Zimbabwe Lawyers for Human Rights (ZLHR) has waded into the highly-controversial prepaid water meter wrangle by challenging the Bulawayo City Council to clarify its position on the matter.
In a February 12 dated letter addressed to the city council’s chamber secretary, Sikhangele Zhou, ZLHR requested to be furnished with “pertinent information relating to the pre-paid water meter project”, threatening to take a legal route in case their request was ignored.
“We have noted with concern the debate on pre-paid water meters raging in the media, which has been characterised by lack of adequate information for any individual to make an informed opinion on whether or not pre-paid water meters violate the right to access to water,” ZLHR spokesperson, Kumbirai Mafunda said in the letter.
“As an organisation that works for the protection and promotion of rights, including the right to water, we hereby request all the pertinent information relating to the pre-paid water meter project so as to enable us as an organisation and as citizens likely to be affected, to meaningfully engage with the City Council and, or, take the legally available routes to protect the right to water.”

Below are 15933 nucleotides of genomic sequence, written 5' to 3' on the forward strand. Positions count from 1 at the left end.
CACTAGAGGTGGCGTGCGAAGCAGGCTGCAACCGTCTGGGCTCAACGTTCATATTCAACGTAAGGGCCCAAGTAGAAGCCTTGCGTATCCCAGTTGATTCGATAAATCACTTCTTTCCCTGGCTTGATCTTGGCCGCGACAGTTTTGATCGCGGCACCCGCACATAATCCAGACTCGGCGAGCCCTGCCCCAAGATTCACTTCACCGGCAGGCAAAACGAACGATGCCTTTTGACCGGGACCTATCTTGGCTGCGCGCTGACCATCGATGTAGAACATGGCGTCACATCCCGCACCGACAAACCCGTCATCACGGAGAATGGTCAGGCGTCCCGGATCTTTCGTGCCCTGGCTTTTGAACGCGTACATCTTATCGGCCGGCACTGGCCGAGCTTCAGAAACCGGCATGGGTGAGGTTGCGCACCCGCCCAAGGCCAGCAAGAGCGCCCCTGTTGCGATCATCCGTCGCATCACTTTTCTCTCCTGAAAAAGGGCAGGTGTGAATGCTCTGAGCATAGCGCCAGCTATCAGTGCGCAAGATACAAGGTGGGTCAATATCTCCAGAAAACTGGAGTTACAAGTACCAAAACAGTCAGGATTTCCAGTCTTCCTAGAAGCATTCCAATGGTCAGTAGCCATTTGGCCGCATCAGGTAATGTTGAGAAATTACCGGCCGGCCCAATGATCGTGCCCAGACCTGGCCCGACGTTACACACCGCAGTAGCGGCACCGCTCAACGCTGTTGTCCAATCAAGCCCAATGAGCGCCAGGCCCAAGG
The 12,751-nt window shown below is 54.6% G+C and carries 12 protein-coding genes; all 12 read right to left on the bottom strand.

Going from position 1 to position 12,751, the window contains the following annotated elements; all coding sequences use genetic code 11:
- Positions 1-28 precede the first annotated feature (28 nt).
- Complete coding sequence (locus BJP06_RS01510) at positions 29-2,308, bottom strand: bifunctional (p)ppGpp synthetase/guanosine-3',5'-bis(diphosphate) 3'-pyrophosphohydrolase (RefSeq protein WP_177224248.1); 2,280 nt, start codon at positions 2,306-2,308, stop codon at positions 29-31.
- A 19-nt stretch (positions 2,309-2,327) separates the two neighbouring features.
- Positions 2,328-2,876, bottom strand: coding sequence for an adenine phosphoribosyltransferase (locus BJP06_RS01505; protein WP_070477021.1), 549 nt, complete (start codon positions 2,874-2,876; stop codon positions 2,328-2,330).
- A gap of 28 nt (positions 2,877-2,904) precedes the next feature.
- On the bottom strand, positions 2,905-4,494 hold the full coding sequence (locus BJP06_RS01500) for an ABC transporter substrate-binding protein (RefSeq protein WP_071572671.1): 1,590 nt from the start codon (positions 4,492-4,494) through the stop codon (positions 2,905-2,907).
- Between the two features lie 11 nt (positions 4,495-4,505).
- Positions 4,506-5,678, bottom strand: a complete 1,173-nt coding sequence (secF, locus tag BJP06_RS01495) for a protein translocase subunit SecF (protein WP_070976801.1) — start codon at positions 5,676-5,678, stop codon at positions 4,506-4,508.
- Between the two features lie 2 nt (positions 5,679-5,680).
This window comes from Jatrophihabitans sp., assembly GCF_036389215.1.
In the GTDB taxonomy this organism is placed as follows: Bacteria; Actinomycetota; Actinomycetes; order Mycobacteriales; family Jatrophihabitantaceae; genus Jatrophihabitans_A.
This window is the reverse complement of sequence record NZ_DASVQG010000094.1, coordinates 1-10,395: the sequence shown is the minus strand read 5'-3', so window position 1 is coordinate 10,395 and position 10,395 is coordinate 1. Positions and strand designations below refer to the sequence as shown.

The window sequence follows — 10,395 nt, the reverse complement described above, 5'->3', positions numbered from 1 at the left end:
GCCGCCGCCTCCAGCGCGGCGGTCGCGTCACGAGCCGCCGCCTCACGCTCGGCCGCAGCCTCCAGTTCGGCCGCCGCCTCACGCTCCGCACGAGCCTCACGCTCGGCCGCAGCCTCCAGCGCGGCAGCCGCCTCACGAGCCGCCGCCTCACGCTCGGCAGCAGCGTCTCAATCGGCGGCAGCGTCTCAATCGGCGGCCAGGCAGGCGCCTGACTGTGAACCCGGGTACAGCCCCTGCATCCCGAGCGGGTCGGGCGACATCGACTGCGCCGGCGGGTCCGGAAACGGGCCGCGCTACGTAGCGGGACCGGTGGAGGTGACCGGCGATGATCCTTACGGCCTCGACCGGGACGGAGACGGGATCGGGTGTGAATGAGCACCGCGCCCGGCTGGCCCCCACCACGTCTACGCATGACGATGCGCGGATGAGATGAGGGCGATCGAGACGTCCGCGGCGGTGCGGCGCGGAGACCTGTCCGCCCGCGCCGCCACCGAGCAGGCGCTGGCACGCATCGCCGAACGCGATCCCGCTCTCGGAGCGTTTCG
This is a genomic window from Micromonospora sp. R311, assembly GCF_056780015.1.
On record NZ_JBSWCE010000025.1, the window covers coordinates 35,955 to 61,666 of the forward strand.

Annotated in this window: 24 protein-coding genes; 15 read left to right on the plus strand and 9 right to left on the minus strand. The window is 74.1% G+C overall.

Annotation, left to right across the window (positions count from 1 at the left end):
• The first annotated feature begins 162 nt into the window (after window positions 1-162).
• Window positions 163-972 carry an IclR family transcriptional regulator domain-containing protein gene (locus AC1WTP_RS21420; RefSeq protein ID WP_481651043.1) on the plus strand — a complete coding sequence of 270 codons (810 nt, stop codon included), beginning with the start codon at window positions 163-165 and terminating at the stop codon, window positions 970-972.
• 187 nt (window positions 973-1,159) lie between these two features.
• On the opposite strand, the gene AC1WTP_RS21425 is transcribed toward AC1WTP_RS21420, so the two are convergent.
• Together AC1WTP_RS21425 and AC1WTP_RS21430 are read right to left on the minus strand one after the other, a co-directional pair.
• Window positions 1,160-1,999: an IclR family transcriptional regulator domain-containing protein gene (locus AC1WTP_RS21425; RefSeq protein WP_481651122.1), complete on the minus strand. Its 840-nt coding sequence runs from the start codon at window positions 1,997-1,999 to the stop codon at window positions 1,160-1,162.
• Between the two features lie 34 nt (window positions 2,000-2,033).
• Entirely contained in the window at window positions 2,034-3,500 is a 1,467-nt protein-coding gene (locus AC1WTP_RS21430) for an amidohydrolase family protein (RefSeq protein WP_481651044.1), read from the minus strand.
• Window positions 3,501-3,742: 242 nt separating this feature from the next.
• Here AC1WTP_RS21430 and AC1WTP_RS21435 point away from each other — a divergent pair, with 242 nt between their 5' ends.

Mafunda said their request was consistent with Section 62 of the Constitution which provides that every Zimbabwean has the right of access to any information held by the government or its agencies at any level.
Mafunda added that so far, the information was required in the interests of public accountability and for the exercise or protection of a right.
Bulawayo residents, led by local civic society organisations last year took to the streets in protest against the council’s move to introduce prepaid water meters.
The local authority has already made its intention to pilot test prepaid water meters which they installed in Cowdray Park’s Hlalani Kuhle area before rolling them out to the rest of the city.
Bulawayo is the only city in Zimbabwe that has so far made a council resolution towards the implementation of the project.
Last week, three pensioners cited the constitutional provision in an urgent chamber application filed with the High Court to reinforce their argument that city council officials could not cut off their water supplies without a court order and without infringing on their basic right to clean, safe potable water
Mafunda gave the Bulawayo City Council seven days to respond.
On February 18, chamber secretary acknowledged receipt of Mafunda’s letter.
“We have sent the letter to various relevant departments for comment, we will come back to you as soon as we get feedback from them,” the chamber secretary’s letter says.
The ZLHR said their interest in the pre-paid water meters was purely part of their objective to foster a culture of human rights in Zimbabwe as well as to encourage the growth and strengthening of human rights at all levels of Zimbabwean society through observance of the rule of law.